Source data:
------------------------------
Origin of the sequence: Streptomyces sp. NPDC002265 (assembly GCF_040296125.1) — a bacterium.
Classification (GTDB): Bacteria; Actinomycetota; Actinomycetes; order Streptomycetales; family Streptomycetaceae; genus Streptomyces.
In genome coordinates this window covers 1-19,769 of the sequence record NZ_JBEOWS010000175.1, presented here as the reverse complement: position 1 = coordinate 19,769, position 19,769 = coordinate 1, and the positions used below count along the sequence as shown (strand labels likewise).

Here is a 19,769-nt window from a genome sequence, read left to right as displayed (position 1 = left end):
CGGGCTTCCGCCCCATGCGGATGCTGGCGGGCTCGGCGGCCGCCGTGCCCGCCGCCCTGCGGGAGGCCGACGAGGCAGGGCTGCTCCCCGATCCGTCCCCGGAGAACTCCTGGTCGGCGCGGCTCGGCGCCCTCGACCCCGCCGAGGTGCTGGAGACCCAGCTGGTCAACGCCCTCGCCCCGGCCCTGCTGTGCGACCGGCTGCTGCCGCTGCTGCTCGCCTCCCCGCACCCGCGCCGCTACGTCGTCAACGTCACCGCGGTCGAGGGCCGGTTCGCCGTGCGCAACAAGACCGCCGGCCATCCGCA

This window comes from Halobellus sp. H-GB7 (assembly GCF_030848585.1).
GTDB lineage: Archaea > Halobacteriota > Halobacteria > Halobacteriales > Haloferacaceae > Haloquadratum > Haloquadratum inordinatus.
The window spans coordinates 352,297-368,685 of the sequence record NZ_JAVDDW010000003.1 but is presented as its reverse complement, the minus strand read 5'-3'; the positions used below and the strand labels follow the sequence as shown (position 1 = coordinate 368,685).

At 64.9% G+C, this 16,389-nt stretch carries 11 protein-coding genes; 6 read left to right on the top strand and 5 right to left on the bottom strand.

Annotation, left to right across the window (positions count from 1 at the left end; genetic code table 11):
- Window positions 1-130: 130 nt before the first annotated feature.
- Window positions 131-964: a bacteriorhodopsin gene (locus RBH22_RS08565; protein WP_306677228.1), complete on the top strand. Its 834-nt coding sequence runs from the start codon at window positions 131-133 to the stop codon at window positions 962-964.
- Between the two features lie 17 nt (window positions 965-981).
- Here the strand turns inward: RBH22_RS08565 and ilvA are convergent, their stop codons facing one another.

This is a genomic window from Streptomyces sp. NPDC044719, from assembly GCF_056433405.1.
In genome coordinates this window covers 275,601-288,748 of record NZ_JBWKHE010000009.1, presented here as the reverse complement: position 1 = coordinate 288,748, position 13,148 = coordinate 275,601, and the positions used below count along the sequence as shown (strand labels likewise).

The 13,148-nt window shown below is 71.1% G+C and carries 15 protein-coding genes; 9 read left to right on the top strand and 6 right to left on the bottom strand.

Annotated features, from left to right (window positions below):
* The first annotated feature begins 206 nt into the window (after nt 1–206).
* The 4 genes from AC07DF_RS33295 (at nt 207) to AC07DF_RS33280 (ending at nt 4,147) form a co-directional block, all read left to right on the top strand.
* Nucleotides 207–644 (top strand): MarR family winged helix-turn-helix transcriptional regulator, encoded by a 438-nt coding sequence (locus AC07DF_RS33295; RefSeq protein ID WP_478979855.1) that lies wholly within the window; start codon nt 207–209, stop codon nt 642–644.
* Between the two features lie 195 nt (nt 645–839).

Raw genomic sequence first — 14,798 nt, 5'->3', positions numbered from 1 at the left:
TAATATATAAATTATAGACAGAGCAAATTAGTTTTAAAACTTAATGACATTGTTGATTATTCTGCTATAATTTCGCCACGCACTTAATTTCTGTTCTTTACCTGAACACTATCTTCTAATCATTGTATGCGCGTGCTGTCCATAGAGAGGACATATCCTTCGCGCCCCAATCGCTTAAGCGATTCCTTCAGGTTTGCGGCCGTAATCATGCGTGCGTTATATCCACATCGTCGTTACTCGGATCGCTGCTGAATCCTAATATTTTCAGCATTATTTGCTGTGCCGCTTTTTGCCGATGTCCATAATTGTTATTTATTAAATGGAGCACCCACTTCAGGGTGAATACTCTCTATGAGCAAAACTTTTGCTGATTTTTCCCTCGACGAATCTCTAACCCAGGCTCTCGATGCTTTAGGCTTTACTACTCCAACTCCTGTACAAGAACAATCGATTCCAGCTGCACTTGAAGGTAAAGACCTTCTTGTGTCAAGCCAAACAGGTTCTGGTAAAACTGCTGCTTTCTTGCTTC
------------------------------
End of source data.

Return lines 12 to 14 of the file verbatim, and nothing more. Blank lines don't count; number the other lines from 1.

- Window positions 131-964: a bacteriorhodopsin gene (locus RBH22_RS08565; protein WP_306677228.1), complete on the top strand. Its 834-nt coding sequence runs from the start codon at window positions 131-133 to the stop codon at window positions 962-964.
- Between the two features lie 17 nt (window positions 965-981).
- Here the strand turns inward: RBH22_RS08565 and ilvA are convergent, their stop codons facing one another.